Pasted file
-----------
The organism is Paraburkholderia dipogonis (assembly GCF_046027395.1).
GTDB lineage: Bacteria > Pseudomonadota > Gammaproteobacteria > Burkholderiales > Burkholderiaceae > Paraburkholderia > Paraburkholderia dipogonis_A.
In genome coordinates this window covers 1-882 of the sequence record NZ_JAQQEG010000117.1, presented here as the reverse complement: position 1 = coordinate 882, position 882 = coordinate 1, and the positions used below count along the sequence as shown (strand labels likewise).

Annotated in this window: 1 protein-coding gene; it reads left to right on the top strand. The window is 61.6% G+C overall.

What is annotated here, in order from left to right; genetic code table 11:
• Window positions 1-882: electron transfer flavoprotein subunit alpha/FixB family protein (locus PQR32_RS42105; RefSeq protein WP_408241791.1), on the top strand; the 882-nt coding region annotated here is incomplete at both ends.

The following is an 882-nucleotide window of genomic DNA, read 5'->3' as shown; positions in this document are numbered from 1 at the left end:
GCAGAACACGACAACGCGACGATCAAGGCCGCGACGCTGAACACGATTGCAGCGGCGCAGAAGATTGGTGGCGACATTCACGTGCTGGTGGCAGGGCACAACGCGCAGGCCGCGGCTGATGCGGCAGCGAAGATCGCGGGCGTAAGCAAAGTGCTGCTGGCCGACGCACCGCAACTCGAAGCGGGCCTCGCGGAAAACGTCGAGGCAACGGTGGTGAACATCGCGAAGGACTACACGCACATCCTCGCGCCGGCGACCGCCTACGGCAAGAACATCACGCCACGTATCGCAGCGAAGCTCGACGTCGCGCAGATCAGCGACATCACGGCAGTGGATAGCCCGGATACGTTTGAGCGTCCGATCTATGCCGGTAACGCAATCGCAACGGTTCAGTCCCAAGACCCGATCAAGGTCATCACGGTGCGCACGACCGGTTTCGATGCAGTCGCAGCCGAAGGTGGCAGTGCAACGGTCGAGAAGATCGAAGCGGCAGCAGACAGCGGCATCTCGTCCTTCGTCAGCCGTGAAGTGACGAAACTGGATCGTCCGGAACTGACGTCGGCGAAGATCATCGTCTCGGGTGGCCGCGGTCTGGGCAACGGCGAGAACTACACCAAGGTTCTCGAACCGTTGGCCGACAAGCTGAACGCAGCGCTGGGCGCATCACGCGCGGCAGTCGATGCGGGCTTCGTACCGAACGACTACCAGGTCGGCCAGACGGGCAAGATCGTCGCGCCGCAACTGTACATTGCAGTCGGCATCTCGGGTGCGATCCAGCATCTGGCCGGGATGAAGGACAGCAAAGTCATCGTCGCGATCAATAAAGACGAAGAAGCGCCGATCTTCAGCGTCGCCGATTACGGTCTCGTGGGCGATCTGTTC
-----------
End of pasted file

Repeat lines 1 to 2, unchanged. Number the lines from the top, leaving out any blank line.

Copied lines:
The organism is Paraburkholderia dipogonis (assembly GCF_046027395.1).
GTDB lineage: Bacteria > Pseudomonadota > Gammaproteobacteria > Burkholderiales > Burkholderiaceae > Paraburkholderia > Paraburkholderia dipogonis_A.